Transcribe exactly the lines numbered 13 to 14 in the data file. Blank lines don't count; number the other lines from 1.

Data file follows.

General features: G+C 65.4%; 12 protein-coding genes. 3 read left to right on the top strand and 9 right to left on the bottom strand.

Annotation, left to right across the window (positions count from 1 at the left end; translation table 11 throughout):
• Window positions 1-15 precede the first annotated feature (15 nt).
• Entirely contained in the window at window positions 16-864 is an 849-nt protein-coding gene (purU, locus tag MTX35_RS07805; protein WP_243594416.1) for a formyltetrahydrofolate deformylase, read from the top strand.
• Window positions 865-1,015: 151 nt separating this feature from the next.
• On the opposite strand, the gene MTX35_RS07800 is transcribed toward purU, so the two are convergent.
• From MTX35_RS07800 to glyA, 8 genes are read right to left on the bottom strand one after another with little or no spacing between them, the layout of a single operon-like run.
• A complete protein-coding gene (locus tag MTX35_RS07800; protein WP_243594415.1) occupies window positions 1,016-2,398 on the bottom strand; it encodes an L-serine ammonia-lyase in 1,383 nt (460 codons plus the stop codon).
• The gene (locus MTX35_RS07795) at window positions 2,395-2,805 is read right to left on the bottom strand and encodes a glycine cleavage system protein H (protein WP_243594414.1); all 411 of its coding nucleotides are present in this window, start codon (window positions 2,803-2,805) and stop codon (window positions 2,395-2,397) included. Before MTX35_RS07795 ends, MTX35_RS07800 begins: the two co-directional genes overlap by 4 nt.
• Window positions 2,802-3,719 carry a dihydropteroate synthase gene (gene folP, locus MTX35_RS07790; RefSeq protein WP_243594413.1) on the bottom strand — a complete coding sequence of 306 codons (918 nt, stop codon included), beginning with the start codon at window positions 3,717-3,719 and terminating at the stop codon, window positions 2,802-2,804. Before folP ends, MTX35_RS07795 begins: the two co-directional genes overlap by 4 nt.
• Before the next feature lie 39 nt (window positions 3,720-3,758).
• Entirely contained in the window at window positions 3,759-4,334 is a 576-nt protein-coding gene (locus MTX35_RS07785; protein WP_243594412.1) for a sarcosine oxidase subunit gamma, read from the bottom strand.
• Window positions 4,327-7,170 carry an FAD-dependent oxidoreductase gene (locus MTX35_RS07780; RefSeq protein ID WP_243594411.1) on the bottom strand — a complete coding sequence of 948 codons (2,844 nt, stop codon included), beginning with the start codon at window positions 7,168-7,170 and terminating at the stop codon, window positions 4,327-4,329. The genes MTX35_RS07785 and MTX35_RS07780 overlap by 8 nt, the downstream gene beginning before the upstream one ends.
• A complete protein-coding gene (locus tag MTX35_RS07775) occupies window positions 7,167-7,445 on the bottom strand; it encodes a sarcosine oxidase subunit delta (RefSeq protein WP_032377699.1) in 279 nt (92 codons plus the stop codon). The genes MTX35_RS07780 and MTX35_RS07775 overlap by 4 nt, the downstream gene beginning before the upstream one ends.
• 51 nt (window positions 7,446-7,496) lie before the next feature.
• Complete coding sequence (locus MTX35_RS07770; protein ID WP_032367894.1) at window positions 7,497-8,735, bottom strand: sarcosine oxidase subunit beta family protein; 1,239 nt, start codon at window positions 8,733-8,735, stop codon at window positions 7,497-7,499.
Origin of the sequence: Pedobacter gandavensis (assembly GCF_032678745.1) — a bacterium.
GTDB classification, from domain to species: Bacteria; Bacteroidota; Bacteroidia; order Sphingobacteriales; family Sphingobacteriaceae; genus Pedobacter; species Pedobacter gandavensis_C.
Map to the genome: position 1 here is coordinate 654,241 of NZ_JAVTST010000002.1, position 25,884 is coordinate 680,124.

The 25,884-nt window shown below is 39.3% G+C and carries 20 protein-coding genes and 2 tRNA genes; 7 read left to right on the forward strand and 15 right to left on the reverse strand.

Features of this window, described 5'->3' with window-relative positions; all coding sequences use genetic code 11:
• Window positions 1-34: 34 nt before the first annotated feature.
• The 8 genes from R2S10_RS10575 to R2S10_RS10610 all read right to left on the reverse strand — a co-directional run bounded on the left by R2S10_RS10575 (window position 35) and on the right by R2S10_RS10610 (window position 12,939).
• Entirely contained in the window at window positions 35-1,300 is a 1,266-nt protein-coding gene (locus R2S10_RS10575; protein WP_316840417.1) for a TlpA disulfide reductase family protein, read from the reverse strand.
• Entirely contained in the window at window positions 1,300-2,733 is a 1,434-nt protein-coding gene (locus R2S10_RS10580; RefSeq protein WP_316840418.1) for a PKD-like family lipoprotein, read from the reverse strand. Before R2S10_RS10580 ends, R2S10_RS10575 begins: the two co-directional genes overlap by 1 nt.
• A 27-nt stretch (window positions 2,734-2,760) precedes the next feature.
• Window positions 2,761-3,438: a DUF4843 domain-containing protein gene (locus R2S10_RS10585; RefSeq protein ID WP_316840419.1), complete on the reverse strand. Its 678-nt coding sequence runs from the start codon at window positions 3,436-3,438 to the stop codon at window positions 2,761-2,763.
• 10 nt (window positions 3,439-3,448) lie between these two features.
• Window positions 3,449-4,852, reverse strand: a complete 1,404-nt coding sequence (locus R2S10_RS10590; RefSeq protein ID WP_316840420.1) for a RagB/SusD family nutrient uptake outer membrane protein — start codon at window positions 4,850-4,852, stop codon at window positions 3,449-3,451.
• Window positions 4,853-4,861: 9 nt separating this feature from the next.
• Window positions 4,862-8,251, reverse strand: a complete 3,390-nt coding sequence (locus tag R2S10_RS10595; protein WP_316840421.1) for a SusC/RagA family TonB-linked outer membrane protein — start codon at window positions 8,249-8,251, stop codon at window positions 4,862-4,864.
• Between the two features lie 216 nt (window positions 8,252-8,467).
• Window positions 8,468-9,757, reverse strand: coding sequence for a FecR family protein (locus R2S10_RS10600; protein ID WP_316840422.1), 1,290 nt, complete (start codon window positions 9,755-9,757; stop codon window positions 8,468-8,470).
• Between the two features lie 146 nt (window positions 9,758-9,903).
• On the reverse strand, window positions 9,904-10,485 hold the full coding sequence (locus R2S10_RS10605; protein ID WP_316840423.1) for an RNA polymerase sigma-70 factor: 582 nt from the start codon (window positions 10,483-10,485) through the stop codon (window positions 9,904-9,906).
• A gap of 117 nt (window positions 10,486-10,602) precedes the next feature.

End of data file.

• Window positions 4,327-7,170 carry an FAD-dependent oxidoreductase gene (locus MTX35_RS07780; RefSeq protein ID WP_243594411.1) on the bottom strand — a complete coding sequence of 948 codons (2,844 nt, stop codon included), beginning with the start codon at window positions 7,168-7,170 and terminating at the stop codon, window positions 4,327-4,329. The genes MTX35_RS07785 and MTX35_RS07780 overlap by 8 nt, the downstream gene beginning before the upstream one ends.
• A complete protein-coding gene (locus tag MTX35_RS07775) occupies window positions 7,167-7,445 on the bottom strand; it encodes a sarcosine oxidase subunit delta (RefSeq protein WP_032377699.1) in 279 nt (92 codons plus the stop codon). The genes MTX35_RS07780 and MTX35_RS07775 overlap by 4 nt, the downstream gene beginning before the upstream one ends.